Raising turnout is a constant topic of discussion in politics. Placing polling stations on university campuses is a concrete act by which municipalities can support the turnout of young people and students.
The turnout in municipal elections has been around for years, but of all groups of people, the voting behavior of young people is the most worrying. Only a third of young people voted in the last municipal elections. If an increase in turnout is considered desirable, it is worth investing in those groups that are currently under-represented in the ballot box. The voting of young people must therefore be supported.
Facilitating student voting also supports young people’s turnout. The municipalities of the Helsinki Metropolitan Area are home to an exceptional number of students, many of whom are also young. In a representative democracy, it is important that the composition of municipal and city councils reflects the groups of municipal residents. Few students or young people run for office themselves, so voting is the most concrete way for them to influence the decision-making of their community.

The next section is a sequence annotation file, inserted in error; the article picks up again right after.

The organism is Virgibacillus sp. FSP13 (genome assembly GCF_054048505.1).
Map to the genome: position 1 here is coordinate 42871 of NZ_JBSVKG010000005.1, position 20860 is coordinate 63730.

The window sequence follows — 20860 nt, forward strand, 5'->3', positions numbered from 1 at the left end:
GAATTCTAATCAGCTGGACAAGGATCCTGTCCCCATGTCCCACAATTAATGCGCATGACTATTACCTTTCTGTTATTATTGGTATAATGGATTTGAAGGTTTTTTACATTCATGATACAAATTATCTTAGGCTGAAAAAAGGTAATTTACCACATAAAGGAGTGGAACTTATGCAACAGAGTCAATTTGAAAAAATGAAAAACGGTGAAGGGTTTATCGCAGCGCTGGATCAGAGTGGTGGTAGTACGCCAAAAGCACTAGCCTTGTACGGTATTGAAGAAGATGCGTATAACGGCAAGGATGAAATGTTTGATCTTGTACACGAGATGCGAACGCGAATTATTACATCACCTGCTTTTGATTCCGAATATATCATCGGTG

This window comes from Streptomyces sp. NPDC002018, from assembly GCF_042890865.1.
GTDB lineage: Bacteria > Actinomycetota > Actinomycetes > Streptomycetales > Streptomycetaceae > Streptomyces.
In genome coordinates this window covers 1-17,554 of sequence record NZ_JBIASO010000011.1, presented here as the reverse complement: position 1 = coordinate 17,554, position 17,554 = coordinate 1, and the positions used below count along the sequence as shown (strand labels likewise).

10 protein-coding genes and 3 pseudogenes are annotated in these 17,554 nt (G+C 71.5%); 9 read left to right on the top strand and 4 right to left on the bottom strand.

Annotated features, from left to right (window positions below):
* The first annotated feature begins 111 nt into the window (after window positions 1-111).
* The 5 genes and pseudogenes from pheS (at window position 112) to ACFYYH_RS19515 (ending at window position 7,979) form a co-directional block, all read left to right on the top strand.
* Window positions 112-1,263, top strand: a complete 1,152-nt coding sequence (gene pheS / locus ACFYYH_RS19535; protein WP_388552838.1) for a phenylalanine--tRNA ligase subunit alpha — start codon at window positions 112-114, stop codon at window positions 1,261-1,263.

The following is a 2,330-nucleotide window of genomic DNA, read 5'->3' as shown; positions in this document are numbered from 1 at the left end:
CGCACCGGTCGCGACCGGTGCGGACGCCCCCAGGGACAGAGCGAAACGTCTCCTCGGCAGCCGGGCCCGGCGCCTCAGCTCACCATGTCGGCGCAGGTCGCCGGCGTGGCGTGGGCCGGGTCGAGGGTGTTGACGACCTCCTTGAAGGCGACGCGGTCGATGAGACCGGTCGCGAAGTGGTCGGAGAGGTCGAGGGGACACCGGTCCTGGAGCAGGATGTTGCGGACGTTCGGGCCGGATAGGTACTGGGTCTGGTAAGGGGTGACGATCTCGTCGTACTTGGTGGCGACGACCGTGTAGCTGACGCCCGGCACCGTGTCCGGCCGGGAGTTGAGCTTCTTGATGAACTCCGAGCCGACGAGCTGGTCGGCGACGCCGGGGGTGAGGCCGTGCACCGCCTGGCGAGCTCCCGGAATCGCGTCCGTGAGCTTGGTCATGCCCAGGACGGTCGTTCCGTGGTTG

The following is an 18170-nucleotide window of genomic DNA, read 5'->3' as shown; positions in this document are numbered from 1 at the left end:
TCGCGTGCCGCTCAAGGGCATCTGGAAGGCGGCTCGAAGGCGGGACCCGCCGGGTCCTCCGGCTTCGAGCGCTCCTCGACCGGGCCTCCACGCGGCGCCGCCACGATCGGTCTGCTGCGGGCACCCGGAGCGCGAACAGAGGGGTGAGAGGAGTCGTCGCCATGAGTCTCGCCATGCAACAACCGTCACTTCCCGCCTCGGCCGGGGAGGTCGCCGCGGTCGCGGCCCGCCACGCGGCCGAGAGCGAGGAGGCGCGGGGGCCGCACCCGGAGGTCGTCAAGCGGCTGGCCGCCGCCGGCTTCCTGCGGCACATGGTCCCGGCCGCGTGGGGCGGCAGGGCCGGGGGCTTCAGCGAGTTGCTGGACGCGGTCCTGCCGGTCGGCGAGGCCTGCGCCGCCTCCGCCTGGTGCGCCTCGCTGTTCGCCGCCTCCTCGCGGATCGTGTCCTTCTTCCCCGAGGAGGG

One solution to the problem is to organize polling stations on campuses. At its best, thousands of students visit one campus every day. A polling station on a university campus is a logical solution if the goal is to increase voting activity. In particular, acting as a pre-voting venue on campus would motivate many students to vote alongside lectures.
Many international students also study at universities, few of whom know that they have the right to vote in Finnish municipal elections. Polling stations on campuses would raise student awareness of the election, and could also encourage student communities to engage in societal debate.
It is pointless to talk about involving young people and students in decision-making if they are not prepared to take concrete action.